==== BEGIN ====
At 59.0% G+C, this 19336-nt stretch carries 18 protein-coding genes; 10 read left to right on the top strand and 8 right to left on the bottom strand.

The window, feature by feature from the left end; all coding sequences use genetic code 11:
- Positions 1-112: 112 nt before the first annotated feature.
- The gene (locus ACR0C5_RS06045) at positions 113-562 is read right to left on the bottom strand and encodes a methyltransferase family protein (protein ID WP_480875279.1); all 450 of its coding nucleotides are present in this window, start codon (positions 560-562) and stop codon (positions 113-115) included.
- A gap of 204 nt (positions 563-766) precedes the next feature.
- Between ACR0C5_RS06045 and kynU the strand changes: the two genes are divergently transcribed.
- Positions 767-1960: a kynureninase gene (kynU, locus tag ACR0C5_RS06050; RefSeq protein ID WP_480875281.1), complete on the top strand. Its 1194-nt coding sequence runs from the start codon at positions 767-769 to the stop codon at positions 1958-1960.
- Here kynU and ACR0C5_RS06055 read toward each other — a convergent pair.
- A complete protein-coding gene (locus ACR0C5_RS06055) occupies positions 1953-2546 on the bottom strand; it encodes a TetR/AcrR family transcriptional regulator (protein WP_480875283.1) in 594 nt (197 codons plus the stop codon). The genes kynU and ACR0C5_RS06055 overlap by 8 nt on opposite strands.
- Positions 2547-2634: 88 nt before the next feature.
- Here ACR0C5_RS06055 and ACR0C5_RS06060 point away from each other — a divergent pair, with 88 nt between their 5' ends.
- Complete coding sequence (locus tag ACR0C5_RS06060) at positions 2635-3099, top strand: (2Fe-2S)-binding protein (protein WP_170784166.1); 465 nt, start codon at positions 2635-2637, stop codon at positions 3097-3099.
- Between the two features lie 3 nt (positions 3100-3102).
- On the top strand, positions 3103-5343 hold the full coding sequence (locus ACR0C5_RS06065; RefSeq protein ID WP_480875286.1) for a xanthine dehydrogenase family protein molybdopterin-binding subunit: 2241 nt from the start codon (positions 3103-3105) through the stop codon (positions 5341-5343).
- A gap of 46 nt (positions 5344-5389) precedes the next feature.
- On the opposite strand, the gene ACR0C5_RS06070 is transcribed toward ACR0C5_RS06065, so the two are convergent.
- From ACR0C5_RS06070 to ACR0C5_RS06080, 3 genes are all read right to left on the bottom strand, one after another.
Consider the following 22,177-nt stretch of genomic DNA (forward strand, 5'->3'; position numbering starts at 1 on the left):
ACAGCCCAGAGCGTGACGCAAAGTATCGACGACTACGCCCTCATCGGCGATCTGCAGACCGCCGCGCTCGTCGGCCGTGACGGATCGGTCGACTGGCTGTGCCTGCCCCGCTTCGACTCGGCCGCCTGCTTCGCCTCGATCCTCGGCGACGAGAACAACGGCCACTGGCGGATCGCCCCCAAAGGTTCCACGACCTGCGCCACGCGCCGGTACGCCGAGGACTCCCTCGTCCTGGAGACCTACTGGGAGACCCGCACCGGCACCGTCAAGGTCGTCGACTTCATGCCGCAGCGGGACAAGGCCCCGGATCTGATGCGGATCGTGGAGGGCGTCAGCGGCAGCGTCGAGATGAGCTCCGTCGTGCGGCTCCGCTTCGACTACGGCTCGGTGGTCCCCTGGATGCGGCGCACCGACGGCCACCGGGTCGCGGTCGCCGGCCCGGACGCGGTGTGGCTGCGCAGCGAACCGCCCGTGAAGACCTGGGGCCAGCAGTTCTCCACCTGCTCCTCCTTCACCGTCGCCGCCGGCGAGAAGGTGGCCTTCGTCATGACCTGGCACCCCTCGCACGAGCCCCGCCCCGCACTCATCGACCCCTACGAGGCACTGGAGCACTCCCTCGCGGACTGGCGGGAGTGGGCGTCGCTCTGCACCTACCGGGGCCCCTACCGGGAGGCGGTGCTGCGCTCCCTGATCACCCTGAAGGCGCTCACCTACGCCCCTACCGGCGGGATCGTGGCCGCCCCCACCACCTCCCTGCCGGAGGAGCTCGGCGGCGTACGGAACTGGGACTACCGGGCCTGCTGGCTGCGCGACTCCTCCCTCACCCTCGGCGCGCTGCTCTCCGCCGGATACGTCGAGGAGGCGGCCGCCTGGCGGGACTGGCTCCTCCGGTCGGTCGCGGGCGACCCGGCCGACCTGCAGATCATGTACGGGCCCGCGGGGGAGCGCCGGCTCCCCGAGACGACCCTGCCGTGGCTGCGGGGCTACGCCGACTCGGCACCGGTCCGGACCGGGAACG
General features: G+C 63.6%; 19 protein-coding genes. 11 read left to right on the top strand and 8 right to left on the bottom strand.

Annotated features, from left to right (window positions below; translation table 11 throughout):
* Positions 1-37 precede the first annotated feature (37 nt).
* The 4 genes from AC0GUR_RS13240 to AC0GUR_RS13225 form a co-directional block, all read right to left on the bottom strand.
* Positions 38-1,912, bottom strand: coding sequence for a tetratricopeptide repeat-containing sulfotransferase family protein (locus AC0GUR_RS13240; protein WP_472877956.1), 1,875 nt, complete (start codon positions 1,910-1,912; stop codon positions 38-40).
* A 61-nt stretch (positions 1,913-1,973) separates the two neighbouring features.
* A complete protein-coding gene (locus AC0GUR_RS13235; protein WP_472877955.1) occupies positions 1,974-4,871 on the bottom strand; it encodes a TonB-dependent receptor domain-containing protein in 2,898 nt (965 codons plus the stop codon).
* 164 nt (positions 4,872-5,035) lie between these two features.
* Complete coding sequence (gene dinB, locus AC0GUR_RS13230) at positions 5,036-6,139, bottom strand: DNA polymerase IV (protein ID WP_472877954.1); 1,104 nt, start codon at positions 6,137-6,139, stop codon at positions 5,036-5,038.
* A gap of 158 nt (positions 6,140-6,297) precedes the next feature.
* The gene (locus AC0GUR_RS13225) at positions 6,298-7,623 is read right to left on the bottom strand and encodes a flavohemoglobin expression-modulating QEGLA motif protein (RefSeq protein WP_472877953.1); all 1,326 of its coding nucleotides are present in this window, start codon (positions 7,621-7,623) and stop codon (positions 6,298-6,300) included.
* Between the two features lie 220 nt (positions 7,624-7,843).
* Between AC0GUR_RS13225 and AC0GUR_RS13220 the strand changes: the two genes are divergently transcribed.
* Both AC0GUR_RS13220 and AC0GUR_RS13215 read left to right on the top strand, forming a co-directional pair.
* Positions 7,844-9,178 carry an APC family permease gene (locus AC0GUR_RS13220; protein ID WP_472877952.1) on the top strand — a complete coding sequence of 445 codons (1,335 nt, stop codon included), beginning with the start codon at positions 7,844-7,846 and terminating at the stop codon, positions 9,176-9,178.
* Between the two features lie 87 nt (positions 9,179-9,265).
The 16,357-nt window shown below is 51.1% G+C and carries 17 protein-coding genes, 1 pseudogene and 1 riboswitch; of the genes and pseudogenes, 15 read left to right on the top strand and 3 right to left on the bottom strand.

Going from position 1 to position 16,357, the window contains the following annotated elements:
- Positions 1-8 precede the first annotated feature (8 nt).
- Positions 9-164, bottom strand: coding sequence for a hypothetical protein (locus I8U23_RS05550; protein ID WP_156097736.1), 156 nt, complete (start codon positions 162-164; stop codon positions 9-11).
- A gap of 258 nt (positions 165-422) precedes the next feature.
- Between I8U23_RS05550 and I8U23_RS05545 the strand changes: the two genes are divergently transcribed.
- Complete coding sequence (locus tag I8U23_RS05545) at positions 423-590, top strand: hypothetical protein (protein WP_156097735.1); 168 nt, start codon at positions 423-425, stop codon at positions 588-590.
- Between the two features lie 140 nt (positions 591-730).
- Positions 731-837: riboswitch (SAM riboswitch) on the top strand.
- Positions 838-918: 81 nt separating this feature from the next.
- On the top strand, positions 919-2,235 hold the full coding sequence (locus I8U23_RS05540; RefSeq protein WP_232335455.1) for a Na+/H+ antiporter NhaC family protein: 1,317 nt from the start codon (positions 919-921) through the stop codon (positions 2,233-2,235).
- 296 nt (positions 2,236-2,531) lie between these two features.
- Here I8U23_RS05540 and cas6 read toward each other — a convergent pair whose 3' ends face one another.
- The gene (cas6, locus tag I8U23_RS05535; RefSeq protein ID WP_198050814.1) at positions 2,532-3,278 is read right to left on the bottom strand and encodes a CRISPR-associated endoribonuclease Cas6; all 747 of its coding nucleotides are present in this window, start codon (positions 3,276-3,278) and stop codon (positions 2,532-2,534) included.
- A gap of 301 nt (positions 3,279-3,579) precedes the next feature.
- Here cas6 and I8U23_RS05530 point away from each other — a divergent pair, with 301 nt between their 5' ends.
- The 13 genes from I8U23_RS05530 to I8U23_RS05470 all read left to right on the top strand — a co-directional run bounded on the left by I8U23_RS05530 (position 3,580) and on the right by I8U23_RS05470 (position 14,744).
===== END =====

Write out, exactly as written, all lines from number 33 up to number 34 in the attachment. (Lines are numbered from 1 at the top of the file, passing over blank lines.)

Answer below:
* Both AC0GUR_RS13220 and AC0GUR_RS13215 read left to right on the top strand, forming a co-directional pair.
* Positions 7,844-9,178 carry an APC family permease gene (locus AC0GUR_RS13220; protein ID WP_472877952.1) on the top strand — a complete coding sequence of 445 codons (1,335 nt, stop codon included), beginning with the start codon at positions 7,844-7,846 and terminating at the stop codon, positions 9,176-9,178.